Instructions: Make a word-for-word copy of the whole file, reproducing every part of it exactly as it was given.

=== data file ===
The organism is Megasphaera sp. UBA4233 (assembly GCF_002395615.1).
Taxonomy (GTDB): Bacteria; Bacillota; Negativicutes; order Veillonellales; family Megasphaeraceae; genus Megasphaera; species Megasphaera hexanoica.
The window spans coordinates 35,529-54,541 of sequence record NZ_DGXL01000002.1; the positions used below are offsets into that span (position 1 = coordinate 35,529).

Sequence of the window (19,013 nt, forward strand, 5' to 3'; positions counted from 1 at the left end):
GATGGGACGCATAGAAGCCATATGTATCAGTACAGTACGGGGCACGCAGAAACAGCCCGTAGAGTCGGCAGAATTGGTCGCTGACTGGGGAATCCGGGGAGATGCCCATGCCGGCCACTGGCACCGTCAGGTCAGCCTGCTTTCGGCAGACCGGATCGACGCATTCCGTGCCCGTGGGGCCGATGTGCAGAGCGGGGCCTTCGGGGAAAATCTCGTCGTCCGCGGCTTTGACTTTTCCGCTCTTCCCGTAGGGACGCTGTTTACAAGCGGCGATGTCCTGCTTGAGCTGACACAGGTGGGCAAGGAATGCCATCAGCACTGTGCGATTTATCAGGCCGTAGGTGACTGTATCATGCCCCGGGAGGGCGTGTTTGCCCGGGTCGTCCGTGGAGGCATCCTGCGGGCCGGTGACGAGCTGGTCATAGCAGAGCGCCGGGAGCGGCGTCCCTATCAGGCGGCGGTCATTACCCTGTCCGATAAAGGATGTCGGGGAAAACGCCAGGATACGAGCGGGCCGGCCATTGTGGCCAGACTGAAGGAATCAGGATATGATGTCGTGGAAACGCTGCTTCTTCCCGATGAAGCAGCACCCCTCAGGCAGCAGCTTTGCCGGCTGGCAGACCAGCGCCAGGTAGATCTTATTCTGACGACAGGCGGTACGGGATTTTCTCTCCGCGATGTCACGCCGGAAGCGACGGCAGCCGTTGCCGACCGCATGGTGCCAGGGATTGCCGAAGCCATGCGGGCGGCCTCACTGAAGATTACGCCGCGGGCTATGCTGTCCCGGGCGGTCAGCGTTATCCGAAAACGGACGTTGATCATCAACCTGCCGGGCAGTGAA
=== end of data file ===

The organism is Megasphaera sp. UBA4233 (assembly GCF_002395615.1).
Taxonomy (GTDB): Bacteria; Bacillota; Negativicutes; order Veillonellales; family Megasphaeraceae; genus Megasphaera; species Megasphaera hexanoica.
The window spans coordinates 35,529-54,541 of sequence record NZ_DGXL01000002.1; the positions used below are offsets into that span (position 1 = coordinate 35,529).

Sequence of the window (19,013 nt, forward strand, 5' to 3'; positions counted from 1 at the left end):
GATGGGACGCATAGAAGCCATATGTATCAGTACAGTACGGGGCACGCAGAAACAGCCCGTAGAGTCGGCAGAATTGGTCGCTGACTGGGGAATCCGGGGAGATGCCCATGCCGGCCACTGGCACCGTCAGGTCAGCCTGCTTTCGGCAGACCGGATCGACGCATTCCGTGCCCGTGGGGCCGATGTGCAGAGCGGGGCCTTCGGGGAAAATCTCGTCGTCCGCGGCTTTGACTTTTCCGCTCTTCCCGTAGGGACGCTGTTTACAAGCGGCGATGTCCTGCTTGAGCTGACACAGGTGGGCAAGGAATGCCATCAGCACTGTGCGATTTATCAGGCCGTAGGTGACTGTATCATGCCCCGGGAGGGCGTGTTTGCCCGGGTCGTCCGTGGAGGCATCCTGCGGGCCGGTGACGAGCTGGTCATAGCAGAGCGCCGGGAGCGGCGTCCCTATCAGGCGGCGGTCATTACCCTGTCCGATAAAGGATGTCGGGGAAAACGCCAGGATACGAGCGGGCCGGCCATTGTGGCCAGACTGAAGGAATCAGGATATGATGTCGTGGAAACGCTGCTTCTTCCCGATGAAGCAGCACCCCTCAGGCAGCAGCTTTGCCGGCTGGCAGACCAGCGCCAGGTAGATCTTATTCTGACGACAGGCGGTACGGGATTTTCTCTCCGCGATGTCACGCCGGAAGCGACGGCAGCCGTTGCCGACCGCATGGTGCCAGGGATTGCCGAAGCCATGCGGGCGGCCTCACTGAAGATTACGCCGCGGGCTATGCTGTCCCGGGCGGTCAGCGTTATCCGAAAACGGACGTTGATCATCAACCTGCCGGGCAGTGAA